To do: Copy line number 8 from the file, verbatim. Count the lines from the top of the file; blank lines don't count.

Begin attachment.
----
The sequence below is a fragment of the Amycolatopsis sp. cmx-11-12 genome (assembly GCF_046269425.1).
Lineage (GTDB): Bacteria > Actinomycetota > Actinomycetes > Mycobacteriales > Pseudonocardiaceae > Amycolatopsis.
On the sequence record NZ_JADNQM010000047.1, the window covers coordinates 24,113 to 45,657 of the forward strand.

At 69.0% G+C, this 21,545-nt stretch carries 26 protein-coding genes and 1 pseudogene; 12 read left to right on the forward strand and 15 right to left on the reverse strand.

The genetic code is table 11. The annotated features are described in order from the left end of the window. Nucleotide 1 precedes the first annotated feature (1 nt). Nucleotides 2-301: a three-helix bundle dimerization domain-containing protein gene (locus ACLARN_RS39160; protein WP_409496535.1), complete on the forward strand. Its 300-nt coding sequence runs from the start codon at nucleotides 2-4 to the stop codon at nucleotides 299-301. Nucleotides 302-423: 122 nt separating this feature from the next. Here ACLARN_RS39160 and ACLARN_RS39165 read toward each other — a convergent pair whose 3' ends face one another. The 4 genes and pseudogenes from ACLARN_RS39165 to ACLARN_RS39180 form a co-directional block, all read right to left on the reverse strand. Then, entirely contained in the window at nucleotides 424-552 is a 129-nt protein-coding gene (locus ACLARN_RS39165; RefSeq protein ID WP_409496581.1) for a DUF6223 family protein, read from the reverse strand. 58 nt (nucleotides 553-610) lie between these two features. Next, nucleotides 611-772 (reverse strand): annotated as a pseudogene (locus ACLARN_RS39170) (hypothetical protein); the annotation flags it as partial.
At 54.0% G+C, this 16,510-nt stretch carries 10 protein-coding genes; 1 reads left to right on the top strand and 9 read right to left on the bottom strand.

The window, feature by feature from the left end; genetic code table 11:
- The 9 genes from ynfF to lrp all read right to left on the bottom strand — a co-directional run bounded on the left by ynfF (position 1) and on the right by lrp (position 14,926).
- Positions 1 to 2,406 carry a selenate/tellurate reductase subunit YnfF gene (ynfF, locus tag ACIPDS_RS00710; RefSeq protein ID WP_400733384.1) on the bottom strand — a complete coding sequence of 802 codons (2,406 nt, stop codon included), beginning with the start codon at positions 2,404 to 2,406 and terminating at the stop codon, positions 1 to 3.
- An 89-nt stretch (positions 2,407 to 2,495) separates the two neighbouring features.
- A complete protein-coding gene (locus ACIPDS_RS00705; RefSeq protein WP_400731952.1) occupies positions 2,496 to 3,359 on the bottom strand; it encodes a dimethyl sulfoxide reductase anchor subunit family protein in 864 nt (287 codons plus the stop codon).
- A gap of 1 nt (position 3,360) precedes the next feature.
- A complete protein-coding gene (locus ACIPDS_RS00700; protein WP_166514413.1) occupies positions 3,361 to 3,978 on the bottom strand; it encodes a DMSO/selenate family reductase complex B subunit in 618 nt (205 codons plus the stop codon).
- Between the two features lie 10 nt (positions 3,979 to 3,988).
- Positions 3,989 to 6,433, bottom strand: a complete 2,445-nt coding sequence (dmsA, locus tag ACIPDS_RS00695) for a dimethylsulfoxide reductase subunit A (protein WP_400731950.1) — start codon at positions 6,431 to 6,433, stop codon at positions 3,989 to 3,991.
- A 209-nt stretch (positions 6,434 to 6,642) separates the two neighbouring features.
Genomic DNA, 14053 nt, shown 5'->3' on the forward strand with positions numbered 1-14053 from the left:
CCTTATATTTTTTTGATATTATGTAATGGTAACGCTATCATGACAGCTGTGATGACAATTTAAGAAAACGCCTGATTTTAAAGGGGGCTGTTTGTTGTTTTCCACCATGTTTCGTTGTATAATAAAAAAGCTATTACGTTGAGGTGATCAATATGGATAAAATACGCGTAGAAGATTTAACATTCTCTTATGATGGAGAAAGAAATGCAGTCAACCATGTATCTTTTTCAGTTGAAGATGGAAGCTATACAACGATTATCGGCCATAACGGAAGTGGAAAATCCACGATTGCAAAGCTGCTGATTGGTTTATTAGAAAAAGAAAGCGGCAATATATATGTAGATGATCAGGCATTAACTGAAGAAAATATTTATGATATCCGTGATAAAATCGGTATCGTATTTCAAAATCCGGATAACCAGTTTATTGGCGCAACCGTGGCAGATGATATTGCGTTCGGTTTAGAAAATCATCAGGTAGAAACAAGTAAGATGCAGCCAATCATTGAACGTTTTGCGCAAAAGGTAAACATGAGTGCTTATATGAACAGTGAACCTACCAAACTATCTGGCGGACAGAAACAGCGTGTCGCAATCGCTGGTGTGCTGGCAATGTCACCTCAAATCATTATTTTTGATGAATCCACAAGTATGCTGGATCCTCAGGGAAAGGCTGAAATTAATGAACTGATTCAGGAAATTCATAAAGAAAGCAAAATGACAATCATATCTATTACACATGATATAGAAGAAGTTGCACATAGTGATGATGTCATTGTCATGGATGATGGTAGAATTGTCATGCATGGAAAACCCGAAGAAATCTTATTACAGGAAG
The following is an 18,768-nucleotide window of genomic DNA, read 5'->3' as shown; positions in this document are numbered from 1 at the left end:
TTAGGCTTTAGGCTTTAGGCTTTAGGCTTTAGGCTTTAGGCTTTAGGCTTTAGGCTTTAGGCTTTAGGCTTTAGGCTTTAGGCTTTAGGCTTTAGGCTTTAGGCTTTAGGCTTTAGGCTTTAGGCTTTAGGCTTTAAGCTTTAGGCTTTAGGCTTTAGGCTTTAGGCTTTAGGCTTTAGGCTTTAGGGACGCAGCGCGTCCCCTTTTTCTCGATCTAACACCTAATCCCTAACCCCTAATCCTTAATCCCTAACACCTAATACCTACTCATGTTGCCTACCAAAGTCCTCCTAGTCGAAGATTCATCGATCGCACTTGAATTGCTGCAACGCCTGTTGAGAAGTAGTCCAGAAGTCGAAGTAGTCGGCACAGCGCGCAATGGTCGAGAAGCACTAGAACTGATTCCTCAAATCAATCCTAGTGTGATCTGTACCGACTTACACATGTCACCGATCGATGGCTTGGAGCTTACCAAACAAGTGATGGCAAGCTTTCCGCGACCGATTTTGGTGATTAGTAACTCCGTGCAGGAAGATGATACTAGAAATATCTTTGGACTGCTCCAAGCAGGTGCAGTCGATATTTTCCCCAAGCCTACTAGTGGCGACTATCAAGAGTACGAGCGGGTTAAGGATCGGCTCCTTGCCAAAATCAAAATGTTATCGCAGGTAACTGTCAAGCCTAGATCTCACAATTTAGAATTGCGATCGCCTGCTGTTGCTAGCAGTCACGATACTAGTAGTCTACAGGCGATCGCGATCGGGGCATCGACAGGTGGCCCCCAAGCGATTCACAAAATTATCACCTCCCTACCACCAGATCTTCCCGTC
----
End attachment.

- The 9 genes from ynfF to lrp all read right to left on the bottom strand — a co-directional run bounded on the left by ynfF (position 1) and on the right by lrp (position 14,926).